The MBTA was ordered on Wednesday to immediately fix safety issues in four areas, with Federal Transit Administration officials highlighting several harrowing details as they announced the new requirements.
Among the "emergency safety issues" flagged by federal overseers is that some MBTA employees at the transit agency's operations control center work 20-hour shifts and get only four hours off before they return to duty, the result of a staffing shortage. The MBTA said Wednesday it would be sharing mitigation measures with its federal partners soon.
The Federal Transit Administration began investigating the MBTA in April after a recent death and several incidents that caused injuries. The directives issued by the federal agency Wednesday require the MBTA and the Massachusetts Department of Public Utilities to collaborate on fixing the issues and improve the culture of safety at the MBTA.
"Safety is our number one priority and must be the primary focus for the MBTA and the DPU," FTA Administrator Nuria Fernandez said in a statement. "Every transit passenger deserves a safe ride. Every transit worker deserves a safe workplace. The MBTA must immediately take action to improve its safety procedures for its passengers and workers."
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At one point, officials said Wednesday, 80% of the MBTA's heavy rail subway dispatchers had lapsed safety certifications. And since 2021, the MBTA has reported five "runaway train events" in rail yards or during maintenance, in one case causing three injuries.
The FTA gave the following areas of concern for the MBTA:
- Operating Control Center staffing;
- General safety operating procedures;
- Delayed critical maintenance; and
- Lapses in staff safety certifications.
The Department of Public Utilities is being required to seven outstanding safety issues from an October 2019 audit, covering these issues the FTA outlined:
- hazard management;
- accident investigations;
- corrective action plans;
- and rules compliance.
Each directive carries its own deadline of between 24 hours and 30 days for the two state agencies -- which are overseen by the Baker administration -- to respond and act.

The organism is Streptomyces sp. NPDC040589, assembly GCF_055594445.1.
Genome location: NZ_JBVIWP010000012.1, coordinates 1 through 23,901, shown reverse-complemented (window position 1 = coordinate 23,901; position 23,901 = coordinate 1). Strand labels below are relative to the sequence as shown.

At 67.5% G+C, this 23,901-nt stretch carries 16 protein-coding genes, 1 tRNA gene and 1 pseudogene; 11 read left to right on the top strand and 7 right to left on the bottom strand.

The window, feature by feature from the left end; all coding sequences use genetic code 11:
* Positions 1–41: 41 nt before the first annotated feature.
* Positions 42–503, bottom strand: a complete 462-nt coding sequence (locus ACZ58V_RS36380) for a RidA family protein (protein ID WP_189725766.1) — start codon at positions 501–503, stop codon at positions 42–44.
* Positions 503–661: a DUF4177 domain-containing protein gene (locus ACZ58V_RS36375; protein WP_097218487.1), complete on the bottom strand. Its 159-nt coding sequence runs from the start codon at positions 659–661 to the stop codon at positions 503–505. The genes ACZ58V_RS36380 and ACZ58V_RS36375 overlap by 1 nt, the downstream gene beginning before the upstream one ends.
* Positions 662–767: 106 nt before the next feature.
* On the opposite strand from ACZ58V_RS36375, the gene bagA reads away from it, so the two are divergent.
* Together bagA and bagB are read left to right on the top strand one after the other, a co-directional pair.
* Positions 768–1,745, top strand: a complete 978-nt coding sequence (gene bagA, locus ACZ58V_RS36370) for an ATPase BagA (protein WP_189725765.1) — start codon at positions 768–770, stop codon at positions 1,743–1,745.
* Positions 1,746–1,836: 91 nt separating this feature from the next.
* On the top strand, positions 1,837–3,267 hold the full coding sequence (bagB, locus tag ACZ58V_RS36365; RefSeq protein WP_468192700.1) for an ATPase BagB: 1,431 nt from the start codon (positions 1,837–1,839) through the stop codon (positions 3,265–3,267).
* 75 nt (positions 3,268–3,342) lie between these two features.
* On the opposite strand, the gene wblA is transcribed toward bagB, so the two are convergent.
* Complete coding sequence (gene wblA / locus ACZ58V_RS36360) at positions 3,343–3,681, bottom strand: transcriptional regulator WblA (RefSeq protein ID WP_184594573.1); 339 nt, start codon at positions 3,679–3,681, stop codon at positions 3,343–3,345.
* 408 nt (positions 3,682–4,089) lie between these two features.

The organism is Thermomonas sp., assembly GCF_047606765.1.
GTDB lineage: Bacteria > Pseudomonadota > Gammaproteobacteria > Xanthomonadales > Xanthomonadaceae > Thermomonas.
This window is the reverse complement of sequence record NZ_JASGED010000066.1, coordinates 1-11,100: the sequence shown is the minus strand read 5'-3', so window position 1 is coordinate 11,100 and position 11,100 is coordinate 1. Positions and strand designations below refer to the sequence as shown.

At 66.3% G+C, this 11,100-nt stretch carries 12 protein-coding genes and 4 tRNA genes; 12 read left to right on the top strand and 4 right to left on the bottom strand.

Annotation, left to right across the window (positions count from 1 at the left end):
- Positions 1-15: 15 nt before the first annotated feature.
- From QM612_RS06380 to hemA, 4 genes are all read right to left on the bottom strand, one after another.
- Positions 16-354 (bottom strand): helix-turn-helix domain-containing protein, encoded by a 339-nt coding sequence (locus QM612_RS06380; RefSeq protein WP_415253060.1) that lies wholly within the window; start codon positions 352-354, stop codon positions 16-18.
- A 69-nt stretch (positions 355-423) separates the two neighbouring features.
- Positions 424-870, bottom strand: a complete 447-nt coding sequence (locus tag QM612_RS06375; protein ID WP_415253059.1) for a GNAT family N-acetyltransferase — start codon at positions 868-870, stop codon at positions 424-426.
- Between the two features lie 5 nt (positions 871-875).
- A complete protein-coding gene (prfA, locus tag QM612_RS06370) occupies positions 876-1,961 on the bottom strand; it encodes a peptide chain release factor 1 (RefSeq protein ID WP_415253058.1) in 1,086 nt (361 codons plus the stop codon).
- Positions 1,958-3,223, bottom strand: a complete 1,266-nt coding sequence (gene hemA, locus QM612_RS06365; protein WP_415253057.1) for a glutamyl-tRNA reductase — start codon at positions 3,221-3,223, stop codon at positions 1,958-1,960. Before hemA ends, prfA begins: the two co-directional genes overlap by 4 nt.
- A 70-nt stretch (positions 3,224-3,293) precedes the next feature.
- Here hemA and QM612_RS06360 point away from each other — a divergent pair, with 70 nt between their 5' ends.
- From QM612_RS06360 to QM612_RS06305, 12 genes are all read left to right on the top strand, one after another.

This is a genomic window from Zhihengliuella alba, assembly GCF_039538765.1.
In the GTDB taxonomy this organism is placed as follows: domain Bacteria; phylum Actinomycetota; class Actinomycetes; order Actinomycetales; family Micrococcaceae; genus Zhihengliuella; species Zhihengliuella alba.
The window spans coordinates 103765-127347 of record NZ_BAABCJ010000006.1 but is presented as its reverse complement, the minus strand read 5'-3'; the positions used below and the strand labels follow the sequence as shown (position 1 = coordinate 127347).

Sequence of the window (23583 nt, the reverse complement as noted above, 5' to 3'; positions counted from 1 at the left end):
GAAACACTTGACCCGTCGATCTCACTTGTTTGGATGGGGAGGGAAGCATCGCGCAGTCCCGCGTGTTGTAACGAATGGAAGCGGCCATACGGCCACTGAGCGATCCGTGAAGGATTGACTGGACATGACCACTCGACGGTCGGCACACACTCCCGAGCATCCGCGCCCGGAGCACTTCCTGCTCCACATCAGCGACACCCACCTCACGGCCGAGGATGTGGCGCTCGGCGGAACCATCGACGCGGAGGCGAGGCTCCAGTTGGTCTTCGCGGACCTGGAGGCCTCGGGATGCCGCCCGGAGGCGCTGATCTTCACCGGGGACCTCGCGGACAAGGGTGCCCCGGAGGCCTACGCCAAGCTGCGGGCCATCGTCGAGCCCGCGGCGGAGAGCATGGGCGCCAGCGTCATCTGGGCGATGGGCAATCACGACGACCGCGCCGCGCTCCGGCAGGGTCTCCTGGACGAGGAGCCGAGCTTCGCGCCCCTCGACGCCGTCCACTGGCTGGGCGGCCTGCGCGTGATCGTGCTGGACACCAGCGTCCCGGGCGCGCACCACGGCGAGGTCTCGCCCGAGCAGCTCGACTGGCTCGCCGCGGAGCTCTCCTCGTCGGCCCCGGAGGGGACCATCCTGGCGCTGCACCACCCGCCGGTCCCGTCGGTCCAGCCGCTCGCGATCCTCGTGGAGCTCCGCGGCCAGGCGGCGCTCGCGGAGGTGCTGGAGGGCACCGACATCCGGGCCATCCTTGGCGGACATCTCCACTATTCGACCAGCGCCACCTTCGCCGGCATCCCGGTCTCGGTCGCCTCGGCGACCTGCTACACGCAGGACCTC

The Department of Public Utilities "has not fully exercised its authority over the MBTA to help work on safety culture," seeking quick work to close safety gaps investigators found when they kicked off a nearly unprecedented investigation of the transit system across the greater Boston region, one official said.
An MBTA representative said in a statement that the agency has been fully engaged with the FTA during its inspection and work was underway to address the issues that were flagged.
"Examining the actions required by the FTA, the MBTA is developing immediate and long-term mitigation measures to address these matters. The MBTA will share its plans with the FTA in the coming days and week," the representative said.
All of the MBTA's active rail transit employees will be certified by this week, according to the agency, and all employees in its control center have been certified for nearly a month.
"I think it's a wake-up call," said Stacy Thompson, executive director of the LivableStreets Alliance. "This is about a decade of under investment from the governor and from the Legislature. This is what happens when you slowly starve an operating budget."
"A number of required safety certifications for MBTA employees have expired," said Paul Kincaid from the Federal Transit Administration. "This is concerning because a large number of workers who operate trains are not receiving adequate training to understand key safety rules."
The latest incident happened on the Orange Line on Wednesday, when a rider noticed one of the end doors to a car was wide open while the train was still in motion at the Sullivan Square stop. It stayed that way for at least 10 stops.
The MBTA said that problem has been fixed.
But it comes at no surprise to Jamiel Abdullah, who rides the Orange Line to work six days a week.
"It's a good ride, sometimes it can be a hectic ride," noted Jamiel Abdullah. "It breaks down a lot!"
Other riders, like Brian Guimond, say they are used to it.
"Some of the Orange Line trains are very old. The one we just rode, only one door would open when the doors should open," said Guimond.
The State House News Service contributed to this report.